It appears, for now at least, that the Greg Jennings public criticism tour of Aaron Rodgers may be coming to a standstill.
Over the past week, Jennings, who is entering his maiden season with the Minnesota Vikings following a seven-year run (2006-12) with the Packers, has been wont to not refer to his Rodgers, his teammate for five seasons, by his name—preferring, instead, to go with “12” or “the guy they have now”—in interviews, which have also encompassed some not-so-subtle jabs at the 2011 NFL MVP’s leadership style.
“A lot of times when you have a guy who creates that spotlight for himself and establishes that and takes a lot of that, it becomes so-and-so and the team,” said the wide receiver, as reported by the startribune.com on July 25. “It should always be about the team.”
In the same interview, the 29-year-old Jennings, a two-time Pro Bowl selection (2010-11) during his partnership with Rodgers, added, “Don’t get me wrong, ‘12’ is a great person. But when you hear all positives, all positives, all positives all the time, it’s hard for you to sit down when one of your teammates says, ‘Man, come on, you’ve got to hold yourself accountable for this.’ It’s hard for someone to see that now because all they’ve heard is I’m doing it the right way, I’m perfect. In actually, we all have flaws.”
Following the candid comments made by Jennings, who also noted on ESPN’s First Take that he favors former Green Bay signal caller Brett Favre over Rodgers, Vikings head coach Leslie Frazier, entering his third full season on the Vikings’ sidelines, met with his star receiver to put a stop to the public criticism.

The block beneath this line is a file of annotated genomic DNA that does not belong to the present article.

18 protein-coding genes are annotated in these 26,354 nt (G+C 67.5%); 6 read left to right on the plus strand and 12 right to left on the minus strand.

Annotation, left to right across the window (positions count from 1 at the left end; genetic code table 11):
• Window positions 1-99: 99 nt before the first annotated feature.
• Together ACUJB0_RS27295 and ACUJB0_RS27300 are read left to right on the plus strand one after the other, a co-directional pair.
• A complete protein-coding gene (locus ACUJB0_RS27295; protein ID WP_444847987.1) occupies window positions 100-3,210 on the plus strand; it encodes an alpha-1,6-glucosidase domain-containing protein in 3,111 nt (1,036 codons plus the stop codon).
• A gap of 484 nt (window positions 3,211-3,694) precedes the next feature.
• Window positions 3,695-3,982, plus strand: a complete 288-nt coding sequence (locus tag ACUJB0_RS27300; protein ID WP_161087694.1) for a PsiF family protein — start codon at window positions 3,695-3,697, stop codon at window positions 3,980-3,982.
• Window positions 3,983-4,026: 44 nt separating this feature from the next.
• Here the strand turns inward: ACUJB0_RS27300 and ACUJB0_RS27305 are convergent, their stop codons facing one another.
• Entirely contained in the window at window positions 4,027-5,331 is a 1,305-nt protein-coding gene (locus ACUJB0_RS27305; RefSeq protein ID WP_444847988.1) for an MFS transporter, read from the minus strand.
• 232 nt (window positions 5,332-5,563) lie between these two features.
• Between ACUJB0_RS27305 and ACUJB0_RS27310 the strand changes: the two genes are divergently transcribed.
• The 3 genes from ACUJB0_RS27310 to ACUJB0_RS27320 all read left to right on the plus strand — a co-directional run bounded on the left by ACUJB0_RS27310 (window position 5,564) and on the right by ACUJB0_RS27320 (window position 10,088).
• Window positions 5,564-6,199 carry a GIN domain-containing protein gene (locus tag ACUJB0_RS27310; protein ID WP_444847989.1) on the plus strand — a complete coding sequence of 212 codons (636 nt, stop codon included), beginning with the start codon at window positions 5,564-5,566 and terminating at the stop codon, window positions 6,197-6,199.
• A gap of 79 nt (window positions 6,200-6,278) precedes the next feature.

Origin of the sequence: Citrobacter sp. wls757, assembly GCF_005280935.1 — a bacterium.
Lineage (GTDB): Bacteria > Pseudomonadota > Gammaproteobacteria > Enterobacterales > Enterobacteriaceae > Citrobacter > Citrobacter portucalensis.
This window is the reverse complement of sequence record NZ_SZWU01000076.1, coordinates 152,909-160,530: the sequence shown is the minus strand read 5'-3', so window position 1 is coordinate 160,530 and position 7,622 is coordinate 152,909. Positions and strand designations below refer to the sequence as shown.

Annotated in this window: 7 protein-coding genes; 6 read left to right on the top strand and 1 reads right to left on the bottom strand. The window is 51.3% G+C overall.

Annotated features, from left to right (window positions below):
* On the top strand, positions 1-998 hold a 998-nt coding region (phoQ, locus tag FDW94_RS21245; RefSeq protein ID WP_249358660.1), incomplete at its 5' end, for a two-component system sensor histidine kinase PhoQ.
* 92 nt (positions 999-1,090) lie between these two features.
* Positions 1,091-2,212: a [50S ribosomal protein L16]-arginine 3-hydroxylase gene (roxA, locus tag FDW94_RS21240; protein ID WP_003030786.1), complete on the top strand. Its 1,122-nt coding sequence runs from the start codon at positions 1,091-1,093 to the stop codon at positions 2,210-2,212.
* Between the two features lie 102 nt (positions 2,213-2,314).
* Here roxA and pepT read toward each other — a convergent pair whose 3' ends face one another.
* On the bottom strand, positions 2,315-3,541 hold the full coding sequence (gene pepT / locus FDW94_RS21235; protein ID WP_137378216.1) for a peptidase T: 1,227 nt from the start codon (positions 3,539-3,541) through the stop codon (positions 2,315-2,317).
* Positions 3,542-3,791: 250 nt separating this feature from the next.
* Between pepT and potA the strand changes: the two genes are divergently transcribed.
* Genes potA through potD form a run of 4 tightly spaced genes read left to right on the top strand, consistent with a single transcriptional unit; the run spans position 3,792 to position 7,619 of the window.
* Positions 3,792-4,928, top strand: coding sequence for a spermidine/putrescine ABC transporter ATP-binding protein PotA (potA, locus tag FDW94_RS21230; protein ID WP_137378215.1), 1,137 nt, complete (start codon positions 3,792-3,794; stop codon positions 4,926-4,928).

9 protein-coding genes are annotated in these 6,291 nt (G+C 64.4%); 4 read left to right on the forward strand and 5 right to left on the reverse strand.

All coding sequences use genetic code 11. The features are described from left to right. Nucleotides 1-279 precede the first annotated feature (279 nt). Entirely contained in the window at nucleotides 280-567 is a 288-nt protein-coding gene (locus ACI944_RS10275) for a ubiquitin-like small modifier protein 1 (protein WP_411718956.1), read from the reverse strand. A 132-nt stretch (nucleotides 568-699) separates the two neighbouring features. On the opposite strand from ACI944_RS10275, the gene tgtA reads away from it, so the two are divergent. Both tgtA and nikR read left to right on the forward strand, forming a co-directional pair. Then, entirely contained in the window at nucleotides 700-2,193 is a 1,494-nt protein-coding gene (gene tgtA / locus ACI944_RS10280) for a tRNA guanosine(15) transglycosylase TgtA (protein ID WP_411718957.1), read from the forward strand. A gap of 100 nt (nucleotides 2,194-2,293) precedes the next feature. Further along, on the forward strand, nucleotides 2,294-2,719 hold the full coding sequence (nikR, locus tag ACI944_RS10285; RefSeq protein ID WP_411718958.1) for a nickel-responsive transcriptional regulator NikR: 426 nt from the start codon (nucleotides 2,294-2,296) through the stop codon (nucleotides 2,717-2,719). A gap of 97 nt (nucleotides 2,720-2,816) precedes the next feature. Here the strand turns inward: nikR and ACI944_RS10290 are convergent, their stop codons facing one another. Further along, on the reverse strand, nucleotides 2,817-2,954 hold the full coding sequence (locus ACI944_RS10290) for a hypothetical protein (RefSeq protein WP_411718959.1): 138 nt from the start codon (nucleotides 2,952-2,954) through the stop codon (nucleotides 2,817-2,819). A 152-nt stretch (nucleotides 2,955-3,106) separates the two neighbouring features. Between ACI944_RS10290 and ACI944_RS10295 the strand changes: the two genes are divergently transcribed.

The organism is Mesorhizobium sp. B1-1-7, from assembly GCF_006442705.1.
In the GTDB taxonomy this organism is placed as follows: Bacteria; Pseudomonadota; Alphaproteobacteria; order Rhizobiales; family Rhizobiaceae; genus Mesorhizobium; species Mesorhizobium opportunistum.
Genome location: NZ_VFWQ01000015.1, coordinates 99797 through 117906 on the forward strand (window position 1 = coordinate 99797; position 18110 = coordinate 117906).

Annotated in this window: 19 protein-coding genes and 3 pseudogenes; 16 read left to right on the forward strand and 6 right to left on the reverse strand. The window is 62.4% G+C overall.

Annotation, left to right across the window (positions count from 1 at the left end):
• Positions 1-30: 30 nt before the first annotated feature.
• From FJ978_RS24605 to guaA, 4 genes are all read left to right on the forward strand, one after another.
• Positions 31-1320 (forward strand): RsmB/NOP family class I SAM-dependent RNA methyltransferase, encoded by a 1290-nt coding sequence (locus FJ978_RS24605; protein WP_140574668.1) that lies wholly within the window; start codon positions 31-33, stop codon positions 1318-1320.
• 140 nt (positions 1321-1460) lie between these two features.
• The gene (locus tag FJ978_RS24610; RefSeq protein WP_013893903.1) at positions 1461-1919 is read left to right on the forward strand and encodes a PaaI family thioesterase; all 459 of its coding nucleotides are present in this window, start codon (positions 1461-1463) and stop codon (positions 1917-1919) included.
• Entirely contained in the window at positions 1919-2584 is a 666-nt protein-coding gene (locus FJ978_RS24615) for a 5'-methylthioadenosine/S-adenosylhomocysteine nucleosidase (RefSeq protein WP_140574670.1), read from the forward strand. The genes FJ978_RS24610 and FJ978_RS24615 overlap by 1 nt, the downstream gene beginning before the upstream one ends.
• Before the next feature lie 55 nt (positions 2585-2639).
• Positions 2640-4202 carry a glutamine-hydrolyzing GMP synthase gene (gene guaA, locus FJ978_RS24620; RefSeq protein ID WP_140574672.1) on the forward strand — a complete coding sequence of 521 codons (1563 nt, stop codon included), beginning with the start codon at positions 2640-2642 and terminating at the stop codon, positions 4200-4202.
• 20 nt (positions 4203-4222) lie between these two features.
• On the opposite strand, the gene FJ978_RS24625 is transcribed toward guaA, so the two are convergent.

“We’re the Vikings and we want to talk about us, what we’re trying to get done,” said the 54-year-old Frazier, according to The Pioneer Press. “That’s where our focus has to be. There’s so much work to be done, and we don’t want to be looking at what’s happening with other teams. We’ve got to focus on that. He’s good with that…Hopefully we’re moving on.”
For his part, Rodgers, who has guided the green and gold to back-to-back NFC North crowns, has brushed Jennings’ comments to the proverbial mental wayside.
“To me, I’m concerned with the opinions of the guys in this locker room and the guys we have here,” noted Rodgers, as reported by ESPN.com. “It’s exciting to be able to be one of the leaders of this football team, and I’m very confident in my style.”
While the Packers enter the 2013 campaign with Rodgers firmly behind center for the sixth consecutive season, Jennings’ new club is another story.
Incumbent starter Christian Ponder has shown flashes of why the Vikings tabbed him with the 12th overall selection of the 2011 NFL draft, but enters his third season in the Twin Cities with a career completion percentage of 59.2 percent; a quarterback rating of 77.1; 31 touchdowns compared to 25 interceptions; and an uninspiring 6.2 yards per pass attempt average.
Flanking the former Florida State Seminal is 31-year-old Matt Cassel, last seen captaining the Kansas City Chiefs, who was signed by the franchise on March 14—the same day he was released by Kansas City.
Since guiding the Patriots to an 11-5 mark during Tom Brady’s injury-marred 2008 season, the 6’5”, 230-pound Cassel has passed for 13,242 yards and 80 touchdowns. Yet, over the past two season, Cassel has appeared in 17 of a possible 32 games and enters the season with more questions than answers for the Vikings. Is he capable of performing at his Pro Bowl level of 2010—a season in which the former USC Trojan tossed 27 touchdown passes (and a seven interceptions) en route to navigating KC to its first division crown in seven years—or a past-his-prime quarterback with a low production ceiling?
Having appeared in the postseason in all but two of his professional seasons since being drafted by Green Bay in 2006, Jennings, who has collaborated with two of the most accomplished signal callers over the past two decades, noted that he is looking forward to challenge that lies ahead.
“But, for me, it’s a challenge,” said Jennings, as reported by startribune.com. “It’s a change of gear to where now I don’t have that [established] quarterback. That’s what everybody is saying. But in my mind, I don’t need that quarterback for us to be successful.”
For better or worse, Jennings will find out soon enough.